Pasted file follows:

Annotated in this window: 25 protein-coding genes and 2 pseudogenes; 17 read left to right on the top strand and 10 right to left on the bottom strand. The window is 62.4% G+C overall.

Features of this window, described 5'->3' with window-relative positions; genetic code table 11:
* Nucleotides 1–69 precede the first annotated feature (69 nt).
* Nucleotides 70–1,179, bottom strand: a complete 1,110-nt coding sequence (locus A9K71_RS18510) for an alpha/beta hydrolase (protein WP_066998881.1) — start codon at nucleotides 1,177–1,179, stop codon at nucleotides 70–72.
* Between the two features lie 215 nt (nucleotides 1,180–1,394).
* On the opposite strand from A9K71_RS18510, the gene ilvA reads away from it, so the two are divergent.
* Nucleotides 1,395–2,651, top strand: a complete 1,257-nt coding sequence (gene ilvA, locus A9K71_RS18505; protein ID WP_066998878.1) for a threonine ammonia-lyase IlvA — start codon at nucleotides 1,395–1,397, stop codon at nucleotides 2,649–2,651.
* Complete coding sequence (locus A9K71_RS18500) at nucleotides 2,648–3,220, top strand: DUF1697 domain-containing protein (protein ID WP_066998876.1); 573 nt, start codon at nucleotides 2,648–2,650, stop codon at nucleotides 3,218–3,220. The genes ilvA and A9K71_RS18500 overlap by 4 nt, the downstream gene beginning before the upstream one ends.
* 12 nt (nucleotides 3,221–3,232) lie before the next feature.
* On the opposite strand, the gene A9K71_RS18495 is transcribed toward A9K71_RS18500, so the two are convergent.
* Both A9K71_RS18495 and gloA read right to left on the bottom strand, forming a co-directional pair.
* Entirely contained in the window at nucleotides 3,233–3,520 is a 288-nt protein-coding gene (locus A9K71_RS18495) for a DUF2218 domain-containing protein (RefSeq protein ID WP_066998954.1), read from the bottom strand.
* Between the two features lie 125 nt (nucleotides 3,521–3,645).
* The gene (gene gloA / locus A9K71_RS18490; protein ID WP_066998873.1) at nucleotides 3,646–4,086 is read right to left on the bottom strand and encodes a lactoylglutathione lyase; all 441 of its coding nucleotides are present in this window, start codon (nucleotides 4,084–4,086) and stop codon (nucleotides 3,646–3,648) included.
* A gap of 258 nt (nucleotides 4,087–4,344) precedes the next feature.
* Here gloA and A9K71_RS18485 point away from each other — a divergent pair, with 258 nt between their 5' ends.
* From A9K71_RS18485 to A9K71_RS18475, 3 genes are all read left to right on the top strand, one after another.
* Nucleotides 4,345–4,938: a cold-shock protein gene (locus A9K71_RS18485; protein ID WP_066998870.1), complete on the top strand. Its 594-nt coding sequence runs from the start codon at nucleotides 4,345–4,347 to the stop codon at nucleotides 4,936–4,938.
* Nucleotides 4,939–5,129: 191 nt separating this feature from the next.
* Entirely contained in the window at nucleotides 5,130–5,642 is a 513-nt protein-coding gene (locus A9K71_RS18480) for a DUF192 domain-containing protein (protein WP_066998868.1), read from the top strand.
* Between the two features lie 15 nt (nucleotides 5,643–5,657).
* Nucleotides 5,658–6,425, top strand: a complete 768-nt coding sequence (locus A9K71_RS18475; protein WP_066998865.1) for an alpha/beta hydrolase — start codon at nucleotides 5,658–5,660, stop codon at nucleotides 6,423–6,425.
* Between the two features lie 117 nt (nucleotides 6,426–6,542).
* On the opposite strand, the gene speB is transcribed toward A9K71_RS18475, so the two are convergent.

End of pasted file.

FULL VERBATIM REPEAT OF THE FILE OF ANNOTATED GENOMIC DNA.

Annotated in this window: 25 protein-coding genes and 2 pseudogenes; 17 read left to right on the top strand and 10 right to left on the bottom strand. The window is 62.4% G+C overall.

Features of this window, described 5'->3' with window-relative positions; genetic code table 11:
* Nucleotides 1–69 precede the first annotated feature (69 nt).
* Nucleotides 70–1,179, bottom strand: a complete 1,110-nt coding sequence (locus A9K71_RS18510) for an alpha/beta hydrolase (protein WP_066998881.1) — start codon at nucleotides 1,177–1,179, stop codon at nucleotides 70–72.
* Between the two features lie 215 nt (nucleotides 1,180–1,394).
* On the opposite strand from A9K71_RS18510, the gene ilvA reads away from it, so the two are divergent.
* Nucleotides 1,395–2,651, top strand: a complete 1,257-nt coding sequence (gene ilvA, locus A9K71_RS18505; protein ID WP_066998878.1) for a threonine ammonia-lyase IlvA — start codon at nucleotides 1,395–1,397, stop codon at nucleotides 2,649–2,651.
* Complete coding sequence (locus A9K71_RS18500) at nucleotides 2,648–3,220, top strand: DUF1697 domain-containing protein (protein ID WP_066998876.1); 573 nt, start codon at nucleotides 2,648–2,650, stop codon at nucleotides 3,218–3,220. The genes ilvA and A9K71_RS18500 overlap by 4 nt, the downstream gene beginning before the upstream one ends.
* 12 nt (nucleotides 3,221–3,232) lie before the next feature.
* On the opposite strand, the gene A9K71_RS18495 is transcribed toward A9K71_RS18500, so the two are convergent.
* Both A9K71_RS18495 and gloA read right to left on the bottom strand, forming a co-directional pair.
* Entirely contained in the window at nucleotides 3,233–3,520 is a 288-nt protein-coding gene (locus A9K71_RS18495) for a DUF2218 domain-containing protein (RefSeq protein ID WP_066998954.1), read from the bottom strand.
* Between the two features lie 125 nt (nucleotides 3,521–3,645).
* The gene (gene gloA / locus A9K71_RS18490; protein ID WP_066998873.1) at nucleotides 3,646–4,086 is read right to left on the bottom strand and encodes a lactoylglutathione lyase; all 441 of its coding nucleotides are present in this window, start codon (nucleotides 4,084–4,086) and stop codon (nucleotides 3,646–3,648) included.
* A gap of 258 nt (nucleotides 4,087–4,344) precedes the next feature.
* Here gloA and A9K71_RS18485 point away from each other — a divergent pair, with 258 nt between their 5' ends.
* From A9K71_RS18485 to A9K71_RS18475, 3 genes are all read left to right on the top strand, one after another.
* Nucleotides 4,345–4,938: a cold-shock protein gene (locus A9K71_RS18485; protein ID WP_066998870.1), complete on the top strand. Its 594-nt coding sequence runs from the start codon at nucleotides 4,345–4,347 to the stop codon at nucleotides 4,936–4,938.
* Nucleotides 4,939–5,129: 191 nt separating this feature from the next.
* Entirely contained in the window at nucleotides 5,130–5,642 is a 513-nt protein-coding gene (locus A9K71_RS18480) for a DUF192 domain-containing protein (protein WP_066998868.1), read from the top strand.
* Between the two features lie 15 nt (nucleotides 5,643–5,657).
* Nucleotides 5,658–6,425, top strand: a complete 768-nt coding sequence (locus A9K71_RS18475; protein WP_066998865.1) for an alpha/beta hydrolase — start codon at nucleotides 5,658–5,660, stop codon at nucleotides 6,423–6,425.
* Between the two features lie 117 nt (nucleotides 6,426–6,542).
* On the opposite strand, the gene speB is transcribed toward A9K71_RS18475, so the two are convergent.